This time, after receipt of their proper cue, key representatives of said anti-natalist agents went to a hospital. There they waited for a baby to be born. Immediately thereafter, they used the tiny, innocent and helpless creature as a symbol of overpopulation. To somehow blur their base agenda, they heaped gifts upon the baby who is precisely supposed to stand as a bad omen for the Philippines, for the world as a whole. They saw to it though that the mother is “plugged” – as a matter of course – to prevent her for conceiving.
If these anti-people characters are really convinced that hunger and misery merely depend on the number of population, how do they explain the fact that are under-populated nations that are in want while there are other much populated countries that have enough? More. Why is it that there are people in different parts of the globe with supposedly well-controlled population, or now however staging long and loud rallies on account of consequently deprivation – such as at Wall Street?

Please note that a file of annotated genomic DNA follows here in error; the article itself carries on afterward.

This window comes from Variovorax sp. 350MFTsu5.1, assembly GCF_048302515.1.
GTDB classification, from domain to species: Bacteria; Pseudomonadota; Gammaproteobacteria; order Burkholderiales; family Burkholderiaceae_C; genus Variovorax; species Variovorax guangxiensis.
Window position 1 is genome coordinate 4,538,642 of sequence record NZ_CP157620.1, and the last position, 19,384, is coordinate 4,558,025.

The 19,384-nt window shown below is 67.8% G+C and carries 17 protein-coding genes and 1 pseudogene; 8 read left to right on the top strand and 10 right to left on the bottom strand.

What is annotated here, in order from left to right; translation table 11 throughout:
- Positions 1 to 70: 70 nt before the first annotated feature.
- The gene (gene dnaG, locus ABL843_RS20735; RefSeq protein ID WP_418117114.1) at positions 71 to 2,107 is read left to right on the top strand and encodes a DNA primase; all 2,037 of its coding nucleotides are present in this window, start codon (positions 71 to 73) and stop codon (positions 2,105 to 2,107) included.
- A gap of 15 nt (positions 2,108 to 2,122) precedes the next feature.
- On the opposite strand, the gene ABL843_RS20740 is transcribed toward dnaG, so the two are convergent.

There must be something else that make nations affluent or miserable other that their population alone. Population can either be the backbone of an economy or the curse of development. This being the case, there must be something else – than population alone – that makes the difference between the affluence and misery of people. To claim that the number alone of population is a blessing or damnation, is a too simplistic conviction to take intelligently, seriously. Why is it that much populated China is an economic giant while there are scarcely populated areas in Africa that have been long suffering from grave and lasting want?
Questions: Specifically in the Philippines, why is it that there are certain families that are wallowing in wealth while a big number of Filipinos are drowning in misery? Why is it that public officials are synonymous with luxury while the common citizens are burdened by scarcity? Why is it the political dynasties are so rich that they no longer know ho and where to hide their money while the electorate making them such infallibly remain impoverished? There is something in there questions that demolish the myth that socio-economic development – or absence thereof – merely depends on material population count. What?